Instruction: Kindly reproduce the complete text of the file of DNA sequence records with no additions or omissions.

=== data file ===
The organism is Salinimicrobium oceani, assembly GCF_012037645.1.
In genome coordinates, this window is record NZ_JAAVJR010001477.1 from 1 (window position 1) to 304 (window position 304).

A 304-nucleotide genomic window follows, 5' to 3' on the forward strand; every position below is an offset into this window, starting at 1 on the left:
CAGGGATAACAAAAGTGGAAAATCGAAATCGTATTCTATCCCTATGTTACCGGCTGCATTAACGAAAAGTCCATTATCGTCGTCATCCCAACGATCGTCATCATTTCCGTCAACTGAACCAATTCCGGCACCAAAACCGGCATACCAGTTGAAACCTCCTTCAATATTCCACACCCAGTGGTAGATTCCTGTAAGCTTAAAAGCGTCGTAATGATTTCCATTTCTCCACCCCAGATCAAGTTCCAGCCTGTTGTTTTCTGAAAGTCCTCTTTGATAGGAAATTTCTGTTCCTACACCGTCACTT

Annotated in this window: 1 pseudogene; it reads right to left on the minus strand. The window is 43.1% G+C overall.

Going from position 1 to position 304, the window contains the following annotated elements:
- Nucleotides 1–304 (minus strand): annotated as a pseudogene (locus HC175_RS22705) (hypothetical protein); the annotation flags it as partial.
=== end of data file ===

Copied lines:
The organism is Salinimicrobium oceani, assembly GCF_012037645.1.
In genome coordinates, this window is record NZ_JAAVJR010001477.1 from 1 (window position 1) to 304 (window position 304).

A 304-nucleotide genomic window follows, 5' to 3' on the forward strand; every position below is an offset into this window, starting at 1 on the left:
CAGGGATAACAAAAGTGGAAAATCGAAATCGTATTCTATCCCTATGTTACCGGCTGCATTAACGAAAAGTCCATTATCGTCGTCATCCCAACGATCGTCATCATTTCCGTCAACTGAACCAATTCCGGCACCAAAACCGGCATACCAGTTGAAACCTCCTTCAATATTCCACACCCAGTGGTAGATTCCTGTAAGCTTAAAAGCGTCGTAATGATTTCCATTTCTCCACCCCAGATCAAGTTCCAGCCTGTTGTTTTCTGAAAGTCCTCTTTGATAGGAAATTTCTGTTCCTACACCGTCACTT

Annotated in this window: 1 pseudogene; it reads right to left on the minus strand. The window is 43.1% G+C overall.

Going from position 1 to position 304, the window contains the following annotated elements:
- Nucleotides 1–304 (minus strand): annotated as a pseudogene (locus HC175_RS22705) (hypothetical protein); the annotation flags it as partial.